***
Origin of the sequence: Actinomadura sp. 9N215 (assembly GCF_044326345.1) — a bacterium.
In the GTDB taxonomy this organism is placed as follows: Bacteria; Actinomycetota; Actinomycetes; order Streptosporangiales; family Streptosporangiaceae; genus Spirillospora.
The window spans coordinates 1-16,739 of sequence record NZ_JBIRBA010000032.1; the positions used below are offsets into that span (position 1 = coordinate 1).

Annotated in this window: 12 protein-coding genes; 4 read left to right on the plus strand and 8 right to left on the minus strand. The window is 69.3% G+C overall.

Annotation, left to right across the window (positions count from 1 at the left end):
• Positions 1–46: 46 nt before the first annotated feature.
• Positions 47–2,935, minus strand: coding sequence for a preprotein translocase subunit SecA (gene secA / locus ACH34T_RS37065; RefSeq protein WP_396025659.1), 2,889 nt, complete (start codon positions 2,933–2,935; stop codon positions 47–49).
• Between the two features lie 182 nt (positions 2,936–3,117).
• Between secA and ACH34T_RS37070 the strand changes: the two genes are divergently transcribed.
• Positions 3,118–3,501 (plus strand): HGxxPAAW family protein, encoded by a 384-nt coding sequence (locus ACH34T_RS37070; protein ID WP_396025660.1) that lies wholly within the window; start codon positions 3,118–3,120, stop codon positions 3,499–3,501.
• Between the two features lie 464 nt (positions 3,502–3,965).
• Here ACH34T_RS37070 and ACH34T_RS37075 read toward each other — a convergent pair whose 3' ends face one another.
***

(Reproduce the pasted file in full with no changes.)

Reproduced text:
Origin of the sequence: Actinomadura sp. 9N215 (assembly GCF_044326345.1) — a bacterium.
In the GTDB taxonomy this organism is placed as follows: Bacteria; Actinomycetota; Actinomycetes; order Streptosporangiales; family Streptosporangiaceae; genus Spirillospora.
The window spans coordinates 1-16,739 of sequence record NZ_JBIRBA010000032.1; the positions used below are offsets into that span (position 1 = coordinate 1).

Annotated in this window: 12 protein-coding genes; 4 read left to right on the plus strand and 8 right to left on the minus strand. The window is 69.3% G+C overall.

Annotation, left to right across the window (positions count from 1 at the left end):
• Positions 1–46: 46 nt before the first annotated feature.
• Positions 47–2,935, minus strand: coding sequence for a preprotein translocase subunit SecA (gene secA / locus ACH34T_RS37065; RefSeq protein WP_396025659.1), 2,889 nt, complete (start codon positions 2,933–2,935; stop codon positions 47–49).
• Between the two features lie 182 nt (positions 2,936–3,117).
• Between secA and ACH34T_RS37070 the strand changes: the two genes are divergently transcribed.
• Positions 3,118–3,501 (plus strand): HGxxPAAW family protein, encoded by a 384-nt coding sequence (locus ACH34T_RS37070; protein ID WP_396025660.1) that lies wholly within the window; start codon positions 3,118–3,120, stop codon positions 3,499–3,501.
• Between the two features lie 464 nt (positions 3,502–3,965).
• Here ACH34T_RS37070 and ACH34T_RS37075 read toward each other — a convergent pair whose 3' ends face one another.